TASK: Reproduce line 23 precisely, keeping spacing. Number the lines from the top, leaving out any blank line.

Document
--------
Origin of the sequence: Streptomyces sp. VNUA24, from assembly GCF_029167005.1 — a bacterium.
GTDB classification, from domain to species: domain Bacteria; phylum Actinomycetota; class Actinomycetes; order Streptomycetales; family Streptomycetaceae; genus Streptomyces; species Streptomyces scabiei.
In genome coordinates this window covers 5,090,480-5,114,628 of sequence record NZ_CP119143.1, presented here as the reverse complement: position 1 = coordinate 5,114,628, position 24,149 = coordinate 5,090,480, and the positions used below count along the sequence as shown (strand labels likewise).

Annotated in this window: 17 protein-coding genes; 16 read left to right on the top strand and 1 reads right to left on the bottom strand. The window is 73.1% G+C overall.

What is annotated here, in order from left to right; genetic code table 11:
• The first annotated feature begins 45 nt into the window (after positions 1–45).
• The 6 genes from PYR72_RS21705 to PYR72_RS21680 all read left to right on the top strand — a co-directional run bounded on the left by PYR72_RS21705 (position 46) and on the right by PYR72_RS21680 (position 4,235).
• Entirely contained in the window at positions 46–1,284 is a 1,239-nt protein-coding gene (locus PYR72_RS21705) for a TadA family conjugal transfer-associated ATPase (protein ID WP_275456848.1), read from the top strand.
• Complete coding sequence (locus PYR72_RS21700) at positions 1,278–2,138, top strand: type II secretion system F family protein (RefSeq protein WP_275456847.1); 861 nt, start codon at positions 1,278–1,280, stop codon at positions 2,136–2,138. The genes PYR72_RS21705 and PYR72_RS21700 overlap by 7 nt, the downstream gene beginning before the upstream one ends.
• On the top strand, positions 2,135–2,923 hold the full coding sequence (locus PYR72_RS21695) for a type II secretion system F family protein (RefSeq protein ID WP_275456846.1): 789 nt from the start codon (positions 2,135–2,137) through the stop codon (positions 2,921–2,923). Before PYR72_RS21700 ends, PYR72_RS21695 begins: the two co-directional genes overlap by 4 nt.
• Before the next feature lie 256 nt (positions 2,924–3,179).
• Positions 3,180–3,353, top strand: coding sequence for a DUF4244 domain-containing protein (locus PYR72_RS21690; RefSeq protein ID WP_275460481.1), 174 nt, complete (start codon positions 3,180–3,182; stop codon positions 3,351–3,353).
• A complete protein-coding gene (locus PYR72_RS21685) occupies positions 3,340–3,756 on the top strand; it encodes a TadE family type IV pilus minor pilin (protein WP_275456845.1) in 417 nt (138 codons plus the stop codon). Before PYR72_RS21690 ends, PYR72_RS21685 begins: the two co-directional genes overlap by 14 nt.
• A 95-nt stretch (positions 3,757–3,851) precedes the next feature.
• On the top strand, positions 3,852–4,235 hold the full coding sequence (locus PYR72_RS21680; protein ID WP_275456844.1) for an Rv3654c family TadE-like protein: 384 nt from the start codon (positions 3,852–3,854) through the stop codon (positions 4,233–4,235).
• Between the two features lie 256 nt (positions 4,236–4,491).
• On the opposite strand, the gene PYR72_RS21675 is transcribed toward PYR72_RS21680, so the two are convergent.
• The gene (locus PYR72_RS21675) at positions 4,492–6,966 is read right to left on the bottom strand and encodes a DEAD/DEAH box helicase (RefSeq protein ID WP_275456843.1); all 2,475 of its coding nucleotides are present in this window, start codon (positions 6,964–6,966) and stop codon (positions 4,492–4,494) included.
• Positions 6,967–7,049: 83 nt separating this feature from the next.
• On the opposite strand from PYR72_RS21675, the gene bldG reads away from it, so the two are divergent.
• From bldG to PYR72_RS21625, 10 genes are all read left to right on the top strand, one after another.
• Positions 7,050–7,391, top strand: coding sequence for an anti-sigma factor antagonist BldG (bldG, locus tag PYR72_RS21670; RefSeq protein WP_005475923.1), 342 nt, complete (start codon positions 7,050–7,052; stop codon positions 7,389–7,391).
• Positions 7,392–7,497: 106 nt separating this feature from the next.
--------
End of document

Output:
• Positions 7,392–7,497: 106 nt separating this feature from the next.